Tesla has released Tesla Full Sell Driving Hardware into all of its cars, including the model 3.

Self-driving vehicles will play a crucial role in improving transportation safety and accelerating the world’s transition to a sustainable future. Full autonomy will enable a Tesla to be substantially safer than a human driver, lower the financial cost of transportation for those who own a car and provide low-cost on-demand mobility for those who do not.

We are excited to announce that, as of today, all Tesla vehicles produced in our factory – including Model 3 – will have the hardware needed for full self-driving capability at a safety level substantially greater than that of a human driver. Eight surround cameras provide 360 degree visibility around the car at up to 250 meters of range. Twelve updated ultrasonic sensors complement this vision, allowing for detection of both hard and soft objects at nearly twice the distance of the prior system. A forward-facing radar with enhanced processing provides additional data about the world on a redundant wavelength, capable of seeing through heavy rain, fog, dust and even the car ahead.

To make sense of all of this data, a new onboard computer with more than 40 times the computing power of the previous generation runs the new Tesla-developed neural net for vision, sonar and radar processing software. Together, this system provides a view of the world that a driver alone cannot access, seeing in every direction simultaneously and on wavelengths that go far beyond the human senses.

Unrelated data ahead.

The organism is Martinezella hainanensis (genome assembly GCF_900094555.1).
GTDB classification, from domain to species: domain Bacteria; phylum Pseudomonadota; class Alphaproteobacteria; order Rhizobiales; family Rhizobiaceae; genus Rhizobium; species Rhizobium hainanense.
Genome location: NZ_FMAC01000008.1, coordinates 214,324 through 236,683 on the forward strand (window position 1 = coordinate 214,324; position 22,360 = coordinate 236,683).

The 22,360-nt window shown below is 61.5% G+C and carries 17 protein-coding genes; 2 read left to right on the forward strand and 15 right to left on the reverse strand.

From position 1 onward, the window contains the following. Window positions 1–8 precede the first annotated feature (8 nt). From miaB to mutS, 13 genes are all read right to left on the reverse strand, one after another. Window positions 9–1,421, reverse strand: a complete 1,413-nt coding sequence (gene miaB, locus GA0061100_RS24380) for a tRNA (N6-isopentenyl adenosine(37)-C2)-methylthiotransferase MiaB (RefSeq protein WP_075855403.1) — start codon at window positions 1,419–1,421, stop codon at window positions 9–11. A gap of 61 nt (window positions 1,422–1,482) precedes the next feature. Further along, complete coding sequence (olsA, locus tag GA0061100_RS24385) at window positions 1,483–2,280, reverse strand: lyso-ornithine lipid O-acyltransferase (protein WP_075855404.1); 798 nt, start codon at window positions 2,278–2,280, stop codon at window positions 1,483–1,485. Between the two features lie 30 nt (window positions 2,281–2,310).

Before activating the features enabled by the new hardware, we will further calibrate the system using millions of miles of real-world driving to ensure significant improvements to safety and convenience. While this is occurring, Teslas with new hardware will temporarily lack certain features currently available on Teslas with first-generation Autopilot hardware, including some standard safety features such as automatic emergency braking, collision warning, lane holding and active cruise control. As these features are robustly validated we will enable them over the air, together with a rapidly expanding set of entirely new features. As always, our over-the-air software updates will keep customers at the forefront of technology and continue to make every Tesla, including those equipped with first-generation Autopilot and earlier cars, more capable over time.